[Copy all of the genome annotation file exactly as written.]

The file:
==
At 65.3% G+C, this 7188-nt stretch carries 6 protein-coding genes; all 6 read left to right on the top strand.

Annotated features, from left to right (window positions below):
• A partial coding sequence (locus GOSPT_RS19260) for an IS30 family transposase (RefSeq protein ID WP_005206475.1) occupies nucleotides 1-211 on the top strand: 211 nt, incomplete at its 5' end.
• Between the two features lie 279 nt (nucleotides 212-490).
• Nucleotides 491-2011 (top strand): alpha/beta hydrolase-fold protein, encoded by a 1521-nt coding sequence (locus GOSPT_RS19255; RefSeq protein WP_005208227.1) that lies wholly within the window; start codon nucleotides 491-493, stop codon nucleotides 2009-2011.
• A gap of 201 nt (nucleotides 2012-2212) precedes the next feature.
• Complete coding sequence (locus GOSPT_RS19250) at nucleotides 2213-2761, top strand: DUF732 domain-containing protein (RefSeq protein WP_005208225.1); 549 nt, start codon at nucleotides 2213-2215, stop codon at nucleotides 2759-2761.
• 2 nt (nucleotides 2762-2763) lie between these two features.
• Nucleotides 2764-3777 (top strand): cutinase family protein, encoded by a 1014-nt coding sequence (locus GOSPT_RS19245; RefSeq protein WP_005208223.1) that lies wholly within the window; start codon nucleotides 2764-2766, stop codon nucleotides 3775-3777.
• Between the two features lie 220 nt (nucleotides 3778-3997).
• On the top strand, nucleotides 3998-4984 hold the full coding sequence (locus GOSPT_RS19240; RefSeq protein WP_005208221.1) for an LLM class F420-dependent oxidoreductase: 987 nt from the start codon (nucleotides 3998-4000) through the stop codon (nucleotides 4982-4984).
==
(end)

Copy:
At 65.3% G+C, this 7188-nt stretch carries 6 protein-coding genes; all 6 read left to right on the top strand.

Annotated features, from left to right (window positions below):
• A partial coding sequence (locus GOSPT_RS19260) for an IS30 family transposase (RefSeq protein ID WP_005206475.1) occupies nucleotides 1-211 on the top strand: 211 nt, incomplete at its 5' end.
• Between the two features lie 279 nt (nucleotides 212-490).
• Nucleotides 491-2011 (top strand): alpha/beta hydrolase-fold protein, encoded by a 1521-nt coding sequence (locus GOSPT_RS19255; RefSeq protein WP_005208227.1) that lies wholly within the window; start codon nucleotides 491-493, stop codon nucleotides 2009-2011.
• A gap of 201 nt (nucleotides 2012-2212) precedes the next feature.
• Complete coding sequence (locus GOSPT_RS19250) at nucleotides 2213-2761, top strand: DUF732 domain-containing protein (RefSeq protein WP_005208225.1); 549 nt, start codon at nucleotides 2213-2215, stop codon at nucleotides 2759-2761.
• 2 nt (nucleotides 2762-2763) lie between these two features.
• Nucleotides 2764-3777 (top strand): cutinase family protein, encoded by a 1014-nt coding sequence (locus GOSPT_RS19245; RefSeq protein WP_005208223.1) that lies wholly within the window; start codon nucleotides 2764-2766, stop codon nucleotides 3775-3777.
• Between the two features lie 220 nt (nucleotides 3778-3997).
• On the top strand, nucleotides 3998-4984 hold the full coding sequence (locus GOSPT_RS19240; RefSeq protein WP_005208221.1) for an LLM class F420-dependent oxidoreductase: 987 nt from the start codon (nucleotides 3998-4000) through the stop codon (nucleotides 4982-4984).